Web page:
Last season’s huge finale left Rick resolute about restoring some semblance of civilization for his son who is becoming ever more accustomed to the new post-apocalypse morality: Kill or die. Or, if you do become a zombie, Die, and kill.
Now Rick has a newborn to contend with, but little Judith won’t be much more than a precious prop for a while. The real father-child dynamic has been playing out between Rick, the leader of our gang of survivors, and his 13-year-old son Carl since a disease broke out that killed and zombified most of the United States 3 seasons ago.
Rick’s young son left his childhood behind him completely last season after the gruesome and shocking death of his mother. He is getting so hard core. Carl is bothered less and less by the violence that surrounds him and is becoming a capable perpetrator of it as well.
When Carl’s mother was alive it was her contention that he needed to be protected from the harshness of their new world while Rick, his father, was always giving him more responsibility and expecting him to grow up and help out. Now Rick sometimes seems taken back by Carl’s stark cruelty. Rick uses violence as a means of restoring the pre-apocalpytic world, but it seems that Carl is forgetting the civilization Rick hopes to restore.
Carl’s tough resilience, while unsettling, does seem to be necessary in terms of survival. Look at Morgan Jones and his son Duane, the pair Rick met in Season 1 before he found his family. Morgan could not shoot the zombie version of his wife and his son was later killed by her. After these hideous losses Morgan barely holds on to his sanity. He doesn’t have what it takes to live in this world. When offered the chance to join Rick’s group at the prison, Morgan notices that Rick is taking a lot of guns. He claims that Rick, Carl, and his people will die either by bullets or by walkers and he refuses to join them. He simply can’t embrace the new morality, but he knows this is a weakness. When Carl approaches Morgan and tells him that he is sorry for shooting him earlier Morgan says, “Don’t ever be sorry.” Morgan knows his son would still be alive if he had been able to shoot his zombie wife. Conversely, Carl shot his own mother before she even turned.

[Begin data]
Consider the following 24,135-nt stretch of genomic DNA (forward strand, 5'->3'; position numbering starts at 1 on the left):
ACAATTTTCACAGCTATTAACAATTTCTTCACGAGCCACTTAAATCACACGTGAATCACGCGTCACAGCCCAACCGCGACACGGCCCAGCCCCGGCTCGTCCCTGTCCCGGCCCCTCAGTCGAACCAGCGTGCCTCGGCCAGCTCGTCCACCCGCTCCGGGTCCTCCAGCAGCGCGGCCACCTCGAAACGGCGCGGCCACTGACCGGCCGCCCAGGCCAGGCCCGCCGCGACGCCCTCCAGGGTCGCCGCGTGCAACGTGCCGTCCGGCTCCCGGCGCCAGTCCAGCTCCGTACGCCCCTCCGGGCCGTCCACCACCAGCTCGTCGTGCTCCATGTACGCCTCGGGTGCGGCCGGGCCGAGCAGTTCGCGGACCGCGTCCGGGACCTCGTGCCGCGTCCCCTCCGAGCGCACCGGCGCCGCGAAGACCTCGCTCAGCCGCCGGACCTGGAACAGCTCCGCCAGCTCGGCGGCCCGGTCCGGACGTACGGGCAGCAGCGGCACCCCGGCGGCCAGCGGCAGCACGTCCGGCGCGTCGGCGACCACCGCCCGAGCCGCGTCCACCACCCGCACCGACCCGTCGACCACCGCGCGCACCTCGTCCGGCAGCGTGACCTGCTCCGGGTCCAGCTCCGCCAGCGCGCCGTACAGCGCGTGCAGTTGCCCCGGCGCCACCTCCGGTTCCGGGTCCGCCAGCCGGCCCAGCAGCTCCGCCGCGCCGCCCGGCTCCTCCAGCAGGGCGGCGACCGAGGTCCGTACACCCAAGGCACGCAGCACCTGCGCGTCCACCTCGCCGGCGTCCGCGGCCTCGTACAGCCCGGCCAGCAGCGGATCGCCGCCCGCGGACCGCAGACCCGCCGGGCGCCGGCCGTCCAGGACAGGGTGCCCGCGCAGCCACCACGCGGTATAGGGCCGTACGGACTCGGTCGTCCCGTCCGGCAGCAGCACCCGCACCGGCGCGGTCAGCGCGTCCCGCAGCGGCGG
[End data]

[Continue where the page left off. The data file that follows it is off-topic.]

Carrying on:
It’s rough during an apocalypse.
The question is whether one can embrace this new life as Rick and the Governor have attempted to do without going crazy. Rick ventured close to losing it last season and it’s clear that the Governor is damaged goods as well.
Is it worth it to survive at any cost?
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